A Scattered Life

( 10 )


Free spirit Skyla Plinka has found the love and stability she always wanted in her reliable husband, Thomas. Settling into her new family and roles as wife and mother, Skyla finds life in rural Wisconsin satisfying, but she can’t seem to quell her growing sense of restlessness. Skyla’s only reprieve is her new friendship with neighbor Roxanne, who has five kids (and counting) and a life in constant disarray — but also a life filled with laughter and love.

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Free spirit Skyla Plinka has found the love and stability she always wanted in her reliable husband, Thomas. Settling into her new family and roles as wife and mother, Skyla finds life in rural Wisconsin satisfying, but she can’t seem to quell her growing sense of restlessness. Skyla’s only reprieve is her new friendship with neighbor Roxanne, who has five kids (and counting) and a life in constant disarray — but also a life filled with laughter and love.

Much to the dismay of her intrusive mother-in-law, Audrey, Skyla takes a part-time job at the local bookstore and slowly begins to rediscover her voice, independence, and confidence. Throughout one pivotal year in the lives of Skyla, Audrey, and Roxanne, three very different women will learn what it means to love unconditionally.

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Product Details

  • ISBN-13: 9780547745008
  • Publisher: Houghton Mifflin Harcourt
  • Publication date: 8/23/2011
  • Pages: 272
  • Sales rank: 693,329
  • Product dimensions: 5.40 (w) x 8.20 (h) x 0.70 (d)

Meet the Author

Karen McQuestion’s essays have appeared in Newsweek, Chicago Tribune, Denver Post, Christian Science Monitor and several anthologies. Originally self-published as a Kindle e-book, A Scattered Life became the first self-published Kindle book to ever be optioned for film. McQuestion lives with her family in Hartland, Wisconsin.

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Read an Excerpt

Skyla’s earliest memory of Thomas was linked with the smell of
beer and the taste of blood. She was waitressing at a Mexican restaurant
that semester, the one over on Brewer Street with the red
tiled roof and the neon sombrero in the window. Enchiladas and
fajitas were a novelty in small-town Wisconsin, where the traditional
cuisine leaned toward grilled bratwurst, Friday fish fries,
and coleslaw. The restaurant did a brisk trade, even if some of the
locals did pronounce the J in fajita and said pollo as if it were a
NASA mission. Skyla worked five shift s a week, five more than
she wanted to.
 Every day she intended to quit, but by closing time she’d
change her mind. For weeks she carried a handwritten note in the
pocket of her rust-colored, flouncy skirt. It said, “I, Skyla Medley,
give Las Tejas restaurant two weeks’ notice of my termination of
employment.” The note stayed the same except for the date, which
she crossed off and changed from time to time.
 It was the latest in a long series of jobs. Actually, a long series
of everything—new schools, new jobs, new places to live. She was
only twenty, but she’d always been on the move. Staying in one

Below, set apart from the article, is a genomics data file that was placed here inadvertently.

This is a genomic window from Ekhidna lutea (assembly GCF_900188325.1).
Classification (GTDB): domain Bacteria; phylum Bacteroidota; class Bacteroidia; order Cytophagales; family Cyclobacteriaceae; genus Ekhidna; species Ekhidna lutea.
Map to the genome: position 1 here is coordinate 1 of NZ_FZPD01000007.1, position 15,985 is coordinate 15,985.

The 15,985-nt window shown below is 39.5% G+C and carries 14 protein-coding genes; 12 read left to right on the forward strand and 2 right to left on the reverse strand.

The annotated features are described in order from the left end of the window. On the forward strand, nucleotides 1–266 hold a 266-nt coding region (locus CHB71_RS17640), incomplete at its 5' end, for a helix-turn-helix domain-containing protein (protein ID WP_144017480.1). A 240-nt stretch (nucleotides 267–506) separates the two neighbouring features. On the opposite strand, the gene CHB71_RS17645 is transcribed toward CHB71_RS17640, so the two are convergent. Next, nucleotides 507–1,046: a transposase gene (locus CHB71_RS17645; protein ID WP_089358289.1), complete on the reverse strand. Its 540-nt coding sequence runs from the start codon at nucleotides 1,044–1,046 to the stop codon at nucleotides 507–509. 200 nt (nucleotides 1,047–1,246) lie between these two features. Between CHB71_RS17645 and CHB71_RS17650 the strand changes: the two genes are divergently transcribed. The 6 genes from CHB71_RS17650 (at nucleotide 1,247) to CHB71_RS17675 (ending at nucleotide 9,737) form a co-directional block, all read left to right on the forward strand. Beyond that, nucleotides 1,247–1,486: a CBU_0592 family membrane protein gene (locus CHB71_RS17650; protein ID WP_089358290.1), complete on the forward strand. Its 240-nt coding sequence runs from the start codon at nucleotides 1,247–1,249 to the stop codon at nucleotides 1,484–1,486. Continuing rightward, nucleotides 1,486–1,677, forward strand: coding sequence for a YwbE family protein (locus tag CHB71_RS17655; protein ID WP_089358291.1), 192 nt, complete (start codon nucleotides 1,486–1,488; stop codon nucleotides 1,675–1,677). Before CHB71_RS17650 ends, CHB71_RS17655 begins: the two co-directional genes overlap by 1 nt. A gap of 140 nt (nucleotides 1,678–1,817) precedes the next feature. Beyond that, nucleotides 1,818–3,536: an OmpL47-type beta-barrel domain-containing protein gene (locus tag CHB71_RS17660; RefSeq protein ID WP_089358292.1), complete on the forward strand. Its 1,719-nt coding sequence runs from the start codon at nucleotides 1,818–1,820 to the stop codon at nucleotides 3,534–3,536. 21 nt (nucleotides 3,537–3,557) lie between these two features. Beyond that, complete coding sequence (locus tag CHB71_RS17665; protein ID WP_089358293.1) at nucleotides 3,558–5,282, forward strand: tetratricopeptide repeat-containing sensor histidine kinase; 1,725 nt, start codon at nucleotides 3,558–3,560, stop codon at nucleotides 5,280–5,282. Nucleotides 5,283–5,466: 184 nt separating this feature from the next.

spot didn’t have many advantages as far as she could tell, but the
constant motion was wearing.
 Getting a new job was never a problem. Neither was giving
notice. Skyla wasn’t quite sure what held her back this time.
Somehow she’d misplaced her momentum. For the first time she
wondered what it would be like to build a history in one place.
 Still, the thought of quitting Las Tejas never left her mind.
The boss, big Bruno, who wasn’t even Mexican, barked orders
constantly. She hated the yelling almost as much as she hated the
hot plates and the sticky margarita glasses, which were top-heavy.
She found it difficult to hoist the food trays very high and wound
up resting them on her shoulders. The fajita meat was served on
hot skillets that sizzled and spit next to her ear.
 The wait staff sat at the tiled tables after hours, drinking sodas
secretly spiked with rum and swapping stories of rude customers
and messy children. They were mostly college students, half of
them young men. The only thing that kept them coming back night
after night was the tips—big wads of bills and handfuls of change.
 Skyla was one of the younger ones, and she was so petite that
most of her coworkers initially guessed she was in high school.
And because she was quiet, they assumed she was shy. But neither
was true. She was an observer of life and a college student majoring
in art. The cooks and busboys joked with her, commenting
on her reddish hair and pale skin (“Seen the sun lately, Skyla?”)
but couldn’t get more than a smile out of her. She went about her
business, clearing dishes and warning people about hot plates,
and before long she figured out who was sleeping with whom and
which bartenders were helping themselves to money in the till.
People were pretty easy to get a handle on if you took the time to
watch and listen.
 The night Skyla met Thomas, she had just finished her shift .
Business was slow that evening because the Green Bay Packers
were playing on Monday Night Football. She’d lived in Wisconsin
for almost a year and still didn’t understand the natives’ reverence
for the Packers. Time card in hand, she headed toward the back
room, but before she could punch out, big Bruno recruited her
to wash glasses behind the bar. She didn’t mind the washing too
much, but the spongy floor mats were sticky and the air was thick
with cigarette smoke.
 She lowered each glass onto a sudsy revolving brush and
dipped them into the rinsing sink before placing them to the side
to dry. The process was so superficial it left her wondering if the
glasses were really clean.
 Because her back was to the rest of the bar, Skyla wasn’t fully